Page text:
Mowing Operations New Haven, CT
Landscape, Seed Vault
Mowing Operations explores the architectural implications of a lawn mower. The site, Science Hill, is subject to different mowing patterns three to four times a year. Rubberized platforms provide park amenities to the site, but also act as obstacles for the lawn mower’s path.
The project began with a study of the effects of various mowing patterns on a plot of land. Based on the frequency of mowing in each area, plant matter is either inhibited or allowed to grow. This results in changing patterns of plant matter that could potentially create architectural space through their varying heights and densities.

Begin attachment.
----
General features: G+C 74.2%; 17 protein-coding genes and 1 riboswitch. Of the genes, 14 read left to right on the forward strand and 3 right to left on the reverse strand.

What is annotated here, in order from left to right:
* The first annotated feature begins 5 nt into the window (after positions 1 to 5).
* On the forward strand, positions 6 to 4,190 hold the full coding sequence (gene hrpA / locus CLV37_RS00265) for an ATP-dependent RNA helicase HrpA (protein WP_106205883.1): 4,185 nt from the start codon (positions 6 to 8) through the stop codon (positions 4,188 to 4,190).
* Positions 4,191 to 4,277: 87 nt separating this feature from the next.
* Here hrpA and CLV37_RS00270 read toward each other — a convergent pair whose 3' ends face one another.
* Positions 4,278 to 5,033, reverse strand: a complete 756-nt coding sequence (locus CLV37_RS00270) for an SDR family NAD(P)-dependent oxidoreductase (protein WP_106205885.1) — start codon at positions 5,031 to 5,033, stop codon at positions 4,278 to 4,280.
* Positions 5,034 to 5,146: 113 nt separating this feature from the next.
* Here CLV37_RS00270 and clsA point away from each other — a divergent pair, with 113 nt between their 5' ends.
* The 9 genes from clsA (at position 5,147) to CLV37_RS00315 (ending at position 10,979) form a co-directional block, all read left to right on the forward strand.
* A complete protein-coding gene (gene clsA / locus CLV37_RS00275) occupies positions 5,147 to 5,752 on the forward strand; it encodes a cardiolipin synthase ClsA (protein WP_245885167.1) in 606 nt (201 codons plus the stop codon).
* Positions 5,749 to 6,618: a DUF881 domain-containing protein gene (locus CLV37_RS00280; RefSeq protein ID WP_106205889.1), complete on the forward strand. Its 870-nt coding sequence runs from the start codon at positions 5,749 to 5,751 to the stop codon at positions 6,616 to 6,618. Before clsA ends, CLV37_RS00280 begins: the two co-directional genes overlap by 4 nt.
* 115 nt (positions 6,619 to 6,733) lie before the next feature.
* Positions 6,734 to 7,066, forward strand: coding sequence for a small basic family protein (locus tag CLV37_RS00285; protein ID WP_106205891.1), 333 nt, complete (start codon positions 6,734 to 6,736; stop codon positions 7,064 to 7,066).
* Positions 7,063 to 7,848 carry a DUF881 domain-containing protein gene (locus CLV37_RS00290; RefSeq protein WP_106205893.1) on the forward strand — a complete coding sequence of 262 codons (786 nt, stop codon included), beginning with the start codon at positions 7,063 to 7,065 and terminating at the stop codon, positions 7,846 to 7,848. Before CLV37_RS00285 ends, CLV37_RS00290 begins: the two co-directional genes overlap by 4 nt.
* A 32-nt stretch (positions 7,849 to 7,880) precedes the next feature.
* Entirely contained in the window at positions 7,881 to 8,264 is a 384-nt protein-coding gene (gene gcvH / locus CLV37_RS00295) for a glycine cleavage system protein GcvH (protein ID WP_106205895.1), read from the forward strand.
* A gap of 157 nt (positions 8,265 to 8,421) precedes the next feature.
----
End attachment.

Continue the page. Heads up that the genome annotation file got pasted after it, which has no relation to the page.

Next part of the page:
Further research revealed that meadows are a byproduct of
natural interventions that inhibit the growth of woody, competitive plants.
For example, meadows often exist in areas that are prone to fires. We can draw
an analogy between this natural intervention and the human intervention of
mowing. As shown by the above diagrams, areas that are mowed once a year allow for
much greater biodiversity, and plants such as perennials to flourish.
A seed vault and research center is buried beneath the hill. It is completely hidden with the exception of three sunken courtyards that provide daylight to the building. The changing landscape of Science Hill thus acts as the façade for the building.